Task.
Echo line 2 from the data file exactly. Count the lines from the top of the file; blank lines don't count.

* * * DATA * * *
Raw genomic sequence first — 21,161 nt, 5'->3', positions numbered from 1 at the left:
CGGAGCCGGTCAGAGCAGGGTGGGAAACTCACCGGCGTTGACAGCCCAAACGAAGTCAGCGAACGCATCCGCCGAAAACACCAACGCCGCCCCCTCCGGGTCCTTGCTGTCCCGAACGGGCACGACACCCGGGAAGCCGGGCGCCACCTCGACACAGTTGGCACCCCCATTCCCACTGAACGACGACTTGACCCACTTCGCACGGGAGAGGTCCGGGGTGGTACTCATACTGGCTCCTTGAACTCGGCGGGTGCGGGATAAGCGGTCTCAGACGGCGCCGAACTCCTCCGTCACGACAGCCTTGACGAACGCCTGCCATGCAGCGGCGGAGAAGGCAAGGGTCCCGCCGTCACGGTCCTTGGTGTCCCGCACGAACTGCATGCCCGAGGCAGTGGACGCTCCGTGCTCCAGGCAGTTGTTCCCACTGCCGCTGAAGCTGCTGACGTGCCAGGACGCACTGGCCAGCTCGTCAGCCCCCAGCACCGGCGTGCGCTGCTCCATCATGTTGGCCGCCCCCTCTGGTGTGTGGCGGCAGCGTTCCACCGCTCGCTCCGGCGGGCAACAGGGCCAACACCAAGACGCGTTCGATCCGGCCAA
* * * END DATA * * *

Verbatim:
CGGAGCCGGTCAGAGCAGGGTGGGAAACTCACCGGCGTTGACAGCCCAAACGAAGTCAGCGAACGCATCCGCCGAAAACACCAACGCCGCCCCCTCCGGGTCCTTGCTGTCCCGAACGGGCACGACACCCGGGAAGCCGGGCGCCACCTCGACACAGTTGGCACCCCCATTCCCACTGAACGACGACTTGACCCACTTCGCACGGGAGAGGTCCGGGGTGGTACTCATACTGGCTCCTTGAACTCGGCGGGTGCGGGATAAGCGGTCTCAGACGGCGCCGAACTCCTCCGTCACGACAGCCTTGACGAACGCCTGCCATGCAGCGGCGGAGAAGGCAAGGGTCCCGCCGTCACGGTCCTTGGTGTCCCGCACGAACTGCATGCCCGAGGCAGTGGACGCTCCGTGCTCCAGGCAGTTGTTCCCACTGCCGCTGAAGCTGCTGACGTGCCAGGACGCACTGGCCAGCTCGTCAGCCCCCAGCACCGGCGTGCGCTGCTCCATCATGTTGGCCGCCCCCTCTGGTGTGTGGCGGCAGCGTTCCACCGCTCGCTCCGGCGGGCAACAGGGCCAACACCAAGACGCGTTCGATCCGGCCAA